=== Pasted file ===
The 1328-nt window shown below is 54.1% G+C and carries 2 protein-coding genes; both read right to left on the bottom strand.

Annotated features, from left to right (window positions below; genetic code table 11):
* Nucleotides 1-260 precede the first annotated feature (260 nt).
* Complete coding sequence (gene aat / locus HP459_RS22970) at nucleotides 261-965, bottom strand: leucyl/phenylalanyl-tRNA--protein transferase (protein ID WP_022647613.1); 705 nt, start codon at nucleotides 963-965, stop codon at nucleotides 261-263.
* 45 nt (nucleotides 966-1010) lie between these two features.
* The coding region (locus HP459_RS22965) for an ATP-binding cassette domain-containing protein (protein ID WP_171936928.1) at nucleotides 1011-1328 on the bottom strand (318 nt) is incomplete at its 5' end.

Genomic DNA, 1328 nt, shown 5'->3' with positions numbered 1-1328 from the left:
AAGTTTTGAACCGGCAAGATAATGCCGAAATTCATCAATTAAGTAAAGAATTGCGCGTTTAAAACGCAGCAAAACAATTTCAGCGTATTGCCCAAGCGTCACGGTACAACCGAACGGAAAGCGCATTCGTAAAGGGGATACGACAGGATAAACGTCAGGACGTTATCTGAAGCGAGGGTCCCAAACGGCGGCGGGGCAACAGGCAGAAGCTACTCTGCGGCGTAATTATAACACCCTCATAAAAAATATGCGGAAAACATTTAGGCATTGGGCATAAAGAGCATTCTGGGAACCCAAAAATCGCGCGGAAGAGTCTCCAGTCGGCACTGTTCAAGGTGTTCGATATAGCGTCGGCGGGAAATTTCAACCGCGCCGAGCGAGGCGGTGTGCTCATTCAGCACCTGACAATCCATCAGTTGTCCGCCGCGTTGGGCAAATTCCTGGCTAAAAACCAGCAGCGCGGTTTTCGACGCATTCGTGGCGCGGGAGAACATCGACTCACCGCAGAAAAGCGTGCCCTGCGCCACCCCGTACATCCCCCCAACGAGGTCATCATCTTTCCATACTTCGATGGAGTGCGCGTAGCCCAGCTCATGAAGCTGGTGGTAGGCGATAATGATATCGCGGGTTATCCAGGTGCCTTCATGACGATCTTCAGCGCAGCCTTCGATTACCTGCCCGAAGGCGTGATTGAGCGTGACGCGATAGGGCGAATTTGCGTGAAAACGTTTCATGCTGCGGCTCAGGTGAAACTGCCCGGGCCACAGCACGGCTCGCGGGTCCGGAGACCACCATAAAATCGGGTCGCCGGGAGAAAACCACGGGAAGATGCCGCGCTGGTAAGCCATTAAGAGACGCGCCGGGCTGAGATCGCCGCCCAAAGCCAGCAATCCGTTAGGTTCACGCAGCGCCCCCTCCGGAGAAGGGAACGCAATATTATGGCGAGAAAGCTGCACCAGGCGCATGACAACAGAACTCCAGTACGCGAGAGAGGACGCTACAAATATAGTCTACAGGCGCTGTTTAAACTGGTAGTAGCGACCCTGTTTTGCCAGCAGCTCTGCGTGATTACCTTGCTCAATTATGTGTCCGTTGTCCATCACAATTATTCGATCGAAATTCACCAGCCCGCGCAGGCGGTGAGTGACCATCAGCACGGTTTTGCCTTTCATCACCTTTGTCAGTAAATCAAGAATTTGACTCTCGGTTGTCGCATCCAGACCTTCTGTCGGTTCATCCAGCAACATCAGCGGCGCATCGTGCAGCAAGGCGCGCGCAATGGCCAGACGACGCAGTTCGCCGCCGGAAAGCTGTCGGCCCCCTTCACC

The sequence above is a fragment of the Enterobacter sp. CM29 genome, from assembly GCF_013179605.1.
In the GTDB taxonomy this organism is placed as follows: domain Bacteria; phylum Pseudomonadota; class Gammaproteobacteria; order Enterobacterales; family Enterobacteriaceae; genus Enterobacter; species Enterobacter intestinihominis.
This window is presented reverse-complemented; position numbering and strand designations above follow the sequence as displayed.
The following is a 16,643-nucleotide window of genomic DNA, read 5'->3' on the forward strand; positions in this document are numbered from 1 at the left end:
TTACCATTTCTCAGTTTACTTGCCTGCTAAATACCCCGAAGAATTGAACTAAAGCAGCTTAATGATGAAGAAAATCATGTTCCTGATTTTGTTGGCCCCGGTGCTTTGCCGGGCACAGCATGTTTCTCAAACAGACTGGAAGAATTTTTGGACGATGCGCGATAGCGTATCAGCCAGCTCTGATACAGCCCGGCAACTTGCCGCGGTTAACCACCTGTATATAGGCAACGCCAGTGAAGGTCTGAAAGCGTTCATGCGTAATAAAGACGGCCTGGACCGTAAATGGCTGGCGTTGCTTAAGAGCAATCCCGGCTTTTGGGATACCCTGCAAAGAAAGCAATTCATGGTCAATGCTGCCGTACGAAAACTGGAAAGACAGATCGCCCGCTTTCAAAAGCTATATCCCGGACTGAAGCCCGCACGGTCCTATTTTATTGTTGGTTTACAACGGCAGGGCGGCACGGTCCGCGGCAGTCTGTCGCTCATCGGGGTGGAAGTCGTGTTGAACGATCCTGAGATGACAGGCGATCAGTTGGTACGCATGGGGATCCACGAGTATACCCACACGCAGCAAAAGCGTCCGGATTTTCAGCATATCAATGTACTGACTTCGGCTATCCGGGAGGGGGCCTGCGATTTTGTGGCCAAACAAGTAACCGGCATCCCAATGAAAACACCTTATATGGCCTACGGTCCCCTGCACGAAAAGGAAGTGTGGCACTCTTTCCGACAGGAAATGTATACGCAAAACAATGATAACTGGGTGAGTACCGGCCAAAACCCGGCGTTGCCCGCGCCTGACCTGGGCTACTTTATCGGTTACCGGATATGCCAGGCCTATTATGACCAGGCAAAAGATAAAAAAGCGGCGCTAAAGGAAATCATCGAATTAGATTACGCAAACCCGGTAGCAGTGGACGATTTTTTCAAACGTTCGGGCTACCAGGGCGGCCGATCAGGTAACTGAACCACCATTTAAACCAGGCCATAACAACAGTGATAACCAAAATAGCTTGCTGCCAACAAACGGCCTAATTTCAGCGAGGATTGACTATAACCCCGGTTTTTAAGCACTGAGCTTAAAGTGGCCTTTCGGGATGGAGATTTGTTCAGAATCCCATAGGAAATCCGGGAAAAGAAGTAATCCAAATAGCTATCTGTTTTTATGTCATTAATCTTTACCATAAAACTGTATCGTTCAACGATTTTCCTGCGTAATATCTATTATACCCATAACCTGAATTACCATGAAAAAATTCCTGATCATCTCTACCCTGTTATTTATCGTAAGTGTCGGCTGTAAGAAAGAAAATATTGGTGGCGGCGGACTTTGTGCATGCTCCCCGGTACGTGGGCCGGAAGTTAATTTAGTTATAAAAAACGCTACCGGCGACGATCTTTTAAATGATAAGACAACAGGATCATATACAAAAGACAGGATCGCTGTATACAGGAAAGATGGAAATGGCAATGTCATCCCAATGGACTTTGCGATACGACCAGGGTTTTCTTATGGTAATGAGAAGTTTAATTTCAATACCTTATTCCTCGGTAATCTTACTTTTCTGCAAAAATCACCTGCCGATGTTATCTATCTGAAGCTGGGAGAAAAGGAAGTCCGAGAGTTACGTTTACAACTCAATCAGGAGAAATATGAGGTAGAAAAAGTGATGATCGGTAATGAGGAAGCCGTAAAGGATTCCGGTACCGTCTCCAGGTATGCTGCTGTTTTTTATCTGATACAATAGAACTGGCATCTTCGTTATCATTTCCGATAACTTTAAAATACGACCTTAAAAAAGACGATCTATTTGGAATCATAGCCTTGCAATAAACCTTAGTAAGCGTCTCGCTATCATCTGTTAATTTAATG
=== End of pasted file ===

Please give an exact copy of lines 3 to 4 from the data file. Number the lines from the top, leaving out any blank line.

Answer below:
* Nucleotides 1-260 precede the first annotated feature (260 nt).
* Complete coding sequence (gene aat / locus HP459_RS22970) at nucleotides 261-965, bottom strand: leucyl/phenylalanyl-tRNA--protein transferase (protein ID WP_022647613.1); 705 nt, start codon at nucleotides 963-965, stop codon at nucleotides 261-263.